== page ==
• Evaluate whether the regulatory framework governing both the competitive aspects of the electricity market and the monopoly aspects (i.e. transmission and distribution) are delivering efficiency and fairness.
• Consider the ability of the market and regulatory framework to enable and benefit from emerging technologies and innovation in business models.
3. In considering whether prices are efficient, fair and equitable, the review will take issues of security, reliability and environmental sustainability into account.
Information collection
4. The review will collect information and report on:
• The key components of retail electricity prices, how they have changed over time and how they compare internationally.
• Variations in price across different customer groups.
• The proportion of household income spent on electricity bills and how this varies between different customer groups.
• The financial performance of suppliers across the supply chain.
5. The review will consider:
• The existence of, or potential for, factors that may form barriers to entry or limit competition across the supply chain. This should include, but not be limited to, the impact of vertical integration in parts of the supply chain.
• The existence of, or potential for, informational asymmetries, and the impact on electricity customers with differing behavioural patterns (and therefore different consumption profiles).
• The existence of, or potential for, regulatory failure – including the impact of the low fixed charge regulations, and the impact on differing customer segments.
• The role and effectiveness of the current regulatory framework in promoting competition, including at the boundaries between contestable and non-contestable services.
• The respective roles and functions of the separate regulatory agencies over the electricity sector.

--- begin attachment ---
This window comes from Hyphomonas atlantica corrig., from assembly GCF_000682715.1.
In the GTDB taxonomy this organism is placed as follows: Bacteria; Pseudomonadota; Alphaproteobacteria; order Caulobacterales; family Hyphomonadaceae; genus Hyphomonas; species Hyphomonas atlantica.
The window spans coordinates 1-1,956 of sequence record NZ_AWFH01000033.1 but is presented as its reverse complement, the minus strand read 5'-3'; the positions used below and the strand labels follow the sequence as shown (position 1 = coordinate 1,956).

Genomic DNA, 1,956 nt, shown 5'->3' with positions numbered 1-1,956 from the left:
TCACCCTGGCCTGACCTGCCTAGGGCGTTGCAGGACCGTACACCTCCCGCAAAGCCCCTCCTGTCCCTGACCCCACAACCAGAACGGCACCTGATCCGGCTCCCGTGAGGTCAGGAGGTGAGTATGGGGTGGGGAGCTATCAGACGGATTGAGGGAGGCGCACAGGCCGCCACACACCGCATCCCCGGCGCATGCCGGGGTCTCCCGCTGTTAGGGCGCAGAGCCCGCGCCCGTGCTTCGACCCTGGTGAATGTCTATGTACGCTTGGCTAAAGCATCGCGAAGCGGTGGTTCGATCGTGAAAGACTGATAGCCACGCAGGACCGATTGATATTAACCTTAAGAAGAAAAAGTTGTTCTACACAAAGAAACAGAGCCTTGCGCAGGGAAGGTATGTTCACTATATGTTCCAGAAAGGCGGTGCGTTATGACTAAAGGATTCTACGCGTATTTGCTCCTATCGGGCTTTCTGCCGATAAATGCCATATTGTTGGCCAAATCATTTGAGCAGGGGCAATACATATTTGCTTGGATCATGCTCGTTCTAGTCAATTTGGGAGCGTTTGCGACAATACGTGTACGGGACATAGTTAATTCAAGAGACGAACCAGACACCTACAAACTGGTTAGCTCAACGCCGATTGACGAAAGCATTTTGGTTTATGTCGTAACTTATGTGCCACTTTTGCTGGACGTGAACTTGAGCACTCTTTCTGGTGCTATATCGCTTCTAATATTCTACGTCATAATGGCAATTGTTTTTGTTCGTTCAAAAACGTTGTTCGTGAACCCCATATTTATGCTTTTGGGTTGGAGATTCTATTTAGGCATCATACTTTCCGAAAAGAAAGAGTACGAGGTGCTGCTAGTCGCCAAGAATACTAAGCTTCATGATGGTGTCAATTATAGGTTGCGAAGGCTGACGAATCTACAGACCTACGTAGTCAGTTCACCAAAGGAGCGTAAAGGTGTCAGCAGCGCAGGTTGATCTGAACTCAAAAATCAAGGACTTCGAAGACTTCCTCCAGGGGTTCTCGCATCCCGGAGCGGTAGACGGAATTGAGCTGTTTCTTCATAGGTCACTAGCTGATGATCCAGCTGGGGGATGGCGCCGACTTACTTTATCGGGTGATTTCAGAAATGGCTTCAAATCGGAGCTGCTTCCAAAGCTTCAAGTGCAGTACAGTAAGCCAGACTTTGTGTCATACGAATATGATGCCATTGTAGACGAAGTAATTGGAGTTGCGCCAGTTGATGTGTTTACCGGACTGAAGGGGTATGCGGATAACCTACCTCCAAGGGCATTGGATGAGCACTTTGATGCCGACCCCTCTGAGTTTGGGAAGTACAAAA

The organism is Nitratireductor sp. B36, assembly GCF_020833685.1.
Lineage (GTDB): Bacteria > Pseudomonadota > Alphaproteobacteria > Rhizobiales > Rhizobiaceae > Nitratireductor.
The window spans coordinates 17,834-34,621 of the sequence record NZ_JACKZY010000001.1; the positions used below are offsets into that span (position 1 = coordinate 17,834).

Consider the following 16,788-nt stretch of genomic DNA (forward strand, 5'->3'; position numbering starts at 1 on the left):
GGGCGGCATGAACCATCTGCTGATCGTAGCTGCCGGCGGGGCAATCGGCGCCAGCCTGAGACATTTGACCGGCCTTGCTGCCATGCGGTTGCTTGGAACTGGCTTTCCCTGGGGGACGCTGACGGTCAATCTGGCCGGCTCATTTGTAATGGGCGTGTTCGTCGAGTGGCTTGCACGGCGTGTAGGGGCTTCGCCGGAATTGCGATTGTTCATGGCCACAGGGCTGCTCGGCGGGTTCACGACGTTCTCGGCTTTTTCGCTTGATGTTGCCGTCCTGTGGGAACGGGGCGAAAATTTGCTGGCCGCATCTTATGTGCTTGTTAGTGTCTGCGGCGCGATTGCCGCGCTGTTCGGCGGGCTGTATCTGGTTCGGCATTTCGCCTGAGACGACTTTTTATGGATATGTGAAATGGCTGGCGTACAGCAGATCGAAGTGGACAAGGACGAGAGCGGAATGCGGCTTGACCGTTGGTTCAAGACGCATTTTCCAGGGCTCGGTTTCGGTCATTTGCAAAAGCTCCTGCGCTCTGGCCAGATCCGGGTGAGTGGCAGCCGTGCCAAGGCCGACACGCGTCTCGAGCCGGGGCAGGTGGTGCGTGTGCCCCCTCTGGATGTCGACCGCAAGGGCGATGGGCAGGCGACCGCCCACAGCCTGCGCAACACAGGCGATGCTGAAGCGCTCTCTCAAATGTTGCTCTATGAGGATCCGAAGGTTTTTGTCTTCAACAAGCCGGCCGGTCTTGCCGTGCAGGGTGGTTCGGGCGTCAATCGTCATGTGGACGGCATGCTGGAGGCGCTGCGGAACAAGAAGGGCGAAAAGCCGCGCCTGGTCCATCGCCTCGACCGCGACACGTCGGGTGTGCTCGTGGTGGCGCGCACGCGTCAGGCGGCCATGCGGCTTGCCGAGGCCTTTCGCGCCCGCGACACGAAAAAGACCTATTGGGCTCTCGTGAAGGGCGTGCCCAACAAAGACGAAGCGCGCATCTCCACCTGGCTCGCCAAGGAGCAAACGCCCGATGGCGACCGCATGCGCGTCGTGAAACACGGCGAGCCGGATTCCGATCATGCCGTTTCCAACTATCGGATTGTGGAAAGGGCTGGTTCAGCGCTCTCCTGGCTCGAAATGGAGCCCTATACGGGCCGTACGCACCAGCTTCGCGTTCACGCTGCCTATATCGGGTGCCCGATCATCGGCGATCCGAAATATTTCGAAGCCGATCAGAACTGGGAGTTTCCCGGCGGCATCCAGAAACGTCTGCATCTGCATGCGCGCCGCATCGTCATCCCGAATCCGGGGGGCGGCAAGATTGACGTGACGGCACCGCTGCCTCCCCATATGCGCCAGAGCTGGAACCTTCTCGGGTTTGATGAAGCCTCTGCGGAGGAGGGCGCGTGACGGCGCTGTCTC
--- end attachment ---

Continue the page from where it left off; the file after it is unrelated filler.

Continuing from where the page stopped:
6. The review will consider:
• The impact of market conduct and regulation on a range of customer segments. This should include, but not be limited by, regional distributions, household income levels and broad consumer group (i.e. residential, industrial, and commercial).
• The nature of cost allocations and level of any cross subsidisation between consumer groups (including businesses and households, and urban and rural communities), including the impact of the low fixed charge regulations.
• The regional distributional aspects of transmission pricing.
Future technologies
7. The review will consider:
• The potential impacts of emerging technology on services and prices, and how this may affect different customer groups.
• The current regulatory framework and its ability to promote the potential benefits from emerging technologies.
Guidance on scope
8. The review is expected to make findings and recommendations at a level of detail appropriate to a policy review. It is not required or expected to make findings or recommendations about matters of technical regulatory detail such as how regulated weighted average cost of capital should be determined, or at how many hubs financial transmission rights should be traded.
9. In considering issues relating to the economic regulation of natural monopoly networks applied under Part 4 of the Commerce Act, the review should be mindful that this regulatory framework is also applied to the gas and international airport sectors, and any changes could have significant impacts on these sectors that would need to be carefully considered by the Government. The review should also be mindful that the input methodologies set independently by the Commerce Commission have been subject to extensive consultation, expert analysis, and review by the High Court. This previous scrutiny, the technical complexity of the issues involved, impact on investment and regulatory certainty, and their cross-sectoral application means the Government is likely to exercise considerable caution in considering changes to the Commerce Commission’s input methodologies.
10. The review is not expected or required to evaluate the performance of regulatory bodies against their existing statutory objectives, but may make findings and recommendations about regulatory frameworks and institutional arrangements.
Process and timeframe
11. The review will determine its own process, but is expected to involve wide engagement on issues and draft findings.
12. The review may be structured in stages, with initial stages focusing on determining facts and building evidence. The scope of further stages would be developed upon the findings emerging from the first stage.
13. The final report should include recommendations for any improvements to the regulatory framework, structure and design of the electricity market that are considered warranted.
14. The final report will be delivered to the Minister of Energy and Resources by April 2019.
[1] The purpose of regulation under Part 4 of the Commerce Act includes that ‘suppliers […] are limited in their ability to extract excessive profits’, so the review may draw on existing information about relevant regulated services.